in the IJsselmeer, the perspectives of different actors and user groups have
converged. Only one actor (province of Flevoland) still sees the lake as ‘not
yet land’. Flevoland does not have the resources to polder, which they would
like to do. The objectives of the water management sector have turned from
a classical approach of engineering water works (until 1980) into an
approach of protecting other water values and the importance of water areas
as storage basins (as a response to climate change and rising sea level). In
case of the rivalry around gas drilling in the IJsselmeer, there are several
visions for the lake. The picture of this rivalry is more one of fragmentation.
‘Official’ government visions come both from the provinces and from the
national government. The plans are at odds with each other. This situation is
made possible by a desire to start land use planning in the lake. However, the
EU Bird Directive and the national (drinking) water policy documents
provide a perspective for the protection of birds and drinking water resources
in the IJsselmeer. On the other hand, these documents do not really provide a
single direction perspective to solve the rivalry. In case of the rivalry around
recreation a round of integral plans started in 1977 for the corner lakes. In
case of the Regge river, the Bornsebekenplan has become an integral vision
(after the rejection of several previous versions), in which the perspectives of
the rival users have converged. The approach developed has strongly
encouraged the development of an integral vision on the river basin as a
whole, which resulted in the Regge Vision in 1996.
206 Chapter 6
With respect to strategies and instruments, we could observe that
planning has been the most important policy instrument for adopting new
uses in the policy process and for getting user groups around the table. In
case of the rivalry around land reclamation in the IJsselmeer, the
introduction of a new planning procedure (PKB) for large infrastructural
works in 1974 has resulted in a better recognition of rival uses. However, at
the end of the 1990s water management authorities still lacked adequate
instruments to get more grip on land use planning. In case of the rivalry
around gas drilling in the IJsselmeer, the main instruments seem to be (land
use) plan formation and concession permits on basis of the Mine Act. These
are at odds, and increasingly so. However, since 1989 an Environmental
Impact Assessment is required for gas drilling. This is seen as an important
instrument to achieve more integration. In case of the rivalry around
recreation in the IJsselmeer and in case of the Regge river, plan formation is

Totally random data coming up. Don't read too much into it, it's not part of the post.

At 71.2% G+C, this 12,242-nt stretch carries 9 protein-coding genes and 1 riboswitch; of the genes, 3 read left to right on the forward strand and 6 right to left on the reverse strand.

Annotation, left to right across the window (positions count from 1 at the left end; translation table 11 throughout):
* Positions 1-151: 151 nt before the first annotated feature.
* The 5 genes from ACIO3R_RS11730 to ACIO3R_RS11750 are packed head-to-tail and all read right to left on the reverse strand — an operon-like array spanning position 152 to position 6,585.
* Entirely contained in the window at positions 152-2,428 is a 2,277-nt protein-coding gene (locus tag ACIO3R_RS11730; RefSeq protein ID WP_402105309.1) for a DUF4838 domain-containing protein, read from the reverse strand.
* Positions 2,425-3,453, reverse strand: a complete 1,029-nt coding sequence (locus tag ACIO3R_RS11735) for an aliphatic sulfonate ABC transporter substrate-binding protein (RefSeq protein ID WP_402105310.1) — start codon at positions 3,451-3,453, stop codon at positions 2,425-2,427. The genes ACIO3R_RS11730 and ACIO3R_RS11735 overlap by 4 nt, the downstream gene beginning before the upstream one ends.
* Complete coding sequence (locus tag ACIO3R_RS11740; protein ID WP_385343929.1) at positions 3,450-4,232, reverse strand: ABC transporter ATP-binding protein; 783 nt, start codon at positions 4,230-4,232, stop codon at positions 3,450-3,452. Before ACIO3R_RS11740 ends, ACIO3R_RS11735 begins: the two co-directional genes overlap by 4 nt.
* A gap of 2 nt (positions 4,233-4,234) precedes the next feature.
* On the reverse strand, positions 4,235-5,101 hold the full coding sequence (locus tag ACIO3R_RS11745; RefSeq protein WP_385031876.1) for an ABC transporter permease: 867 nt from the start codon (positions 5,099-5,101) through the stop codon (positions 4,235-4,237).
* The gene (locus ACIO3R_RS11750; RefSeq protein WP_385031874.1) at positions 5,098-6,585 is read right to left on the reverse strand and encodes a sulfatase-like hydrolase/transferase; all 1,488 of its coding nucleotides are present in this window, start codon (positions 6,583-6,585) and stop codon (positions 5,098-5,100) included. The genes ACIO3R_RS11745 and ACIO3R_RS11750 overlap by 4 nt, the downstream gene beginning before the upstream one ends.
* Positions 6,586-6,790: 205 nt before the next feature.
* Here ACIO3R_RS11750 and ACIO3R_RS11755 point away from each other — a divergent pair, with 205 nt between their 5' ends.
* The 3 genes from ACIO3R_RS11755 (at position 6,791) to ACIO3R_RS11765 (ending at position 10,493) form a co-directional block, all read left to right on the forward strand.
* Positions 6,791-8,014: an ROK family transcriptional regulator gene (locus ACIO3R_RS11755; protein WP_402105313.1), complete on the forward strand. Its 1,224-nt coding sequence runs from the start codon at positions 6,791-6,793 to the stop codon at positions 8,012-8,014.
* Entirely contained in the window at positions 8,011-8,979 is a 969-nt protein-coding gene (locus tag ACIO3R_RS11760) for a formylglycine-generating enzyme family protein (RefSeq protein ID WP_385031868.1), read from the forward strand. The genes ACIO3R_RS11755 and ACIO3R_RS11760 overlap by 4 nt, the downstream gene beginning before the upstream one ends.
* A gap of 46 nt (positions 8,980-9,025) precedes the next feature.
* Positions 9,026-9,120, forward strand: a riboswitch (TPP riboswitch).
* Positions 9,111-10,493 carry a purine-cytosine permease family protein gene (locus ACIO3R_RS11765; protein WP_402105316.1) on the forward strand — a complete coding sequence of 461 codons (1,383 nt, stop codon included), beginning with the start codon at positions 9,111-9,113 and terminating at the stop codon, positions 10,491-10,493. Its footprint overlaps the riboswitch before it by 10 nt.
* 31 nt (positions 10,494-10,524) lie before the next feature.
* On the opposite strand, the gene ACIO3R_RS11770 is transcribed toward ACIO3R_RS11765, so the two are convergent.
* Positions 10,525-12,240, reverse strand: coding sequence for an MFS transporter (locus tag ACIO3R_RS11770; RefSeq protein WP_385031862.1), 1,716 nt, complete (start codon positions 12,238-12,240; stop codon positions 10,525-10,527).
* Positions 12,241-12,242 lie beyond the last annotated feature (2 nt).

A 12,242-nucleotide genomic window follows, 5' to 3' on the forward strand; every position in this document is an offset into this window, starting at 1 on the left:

also the main instrument to achieve integration. In the Regge case, the
supervisory role of the state and the province and their ability to facilitate
with subsidies has been used to force the water board to develop an integral
approach.
With respect to responsibilities and resources for implementation, we
could observe that implementation still is fragmented in the IJsselmeer case,
while it is much more concerted in the Regge case. With respect to the
rivalry around land reclamation in the IJsselmeer, in the 1970s land use
planning instruments had to be applied to get the value of open water
adopted by the state water management sector with its one-sided focus.
However, during the 1980s this sector changed from a rather closed into a
much more open policy community, which very much broadened its scope
and accepted the value of rival uses. Conversely, at the end of the 1990s we
see that the water management sector has problems in getting the value of
open water adopted as a guiding principle in land use planning. With respect
to the rivalry around gas drilling in the IJsselmeer, responsibilities are
fragmented and very little co-ordination is possible, which leads to conflict.
The gas drilling issue goes to court many times. On the other hand, the EU
Bird Directive is working as an influential tool or resource which strengthens
the drinking water interest. In case of the rivalry around recreation in the
IJsselmeer, the integral visions had to be implemented by the system of land
use planning, and by that means they had to be adopted (ratified) by local
ordinances. That didn’t work very well. Besides that, formal responsibilities
are not where the money is. The national government has the money;
provinces and municipalities have land use planning authority. In case of the
Regge river, the plan formation functioned as a concerted action for the
implementation. All authorities involved have been committed to applying
their resources. Support was built by consulting representatives of the main
The IJsselmeer and the Regge in the Netherlands 207
user groups. However, land had to be acquired to implement the plan. The
water board declared it would take only land on a voluntary basis and
compensate with other land or finances. Despite this statement, individual
farmers still objected in procedures to change the municipal zoning
ordinances. In most cases, the water board succeeded in friendly negotiations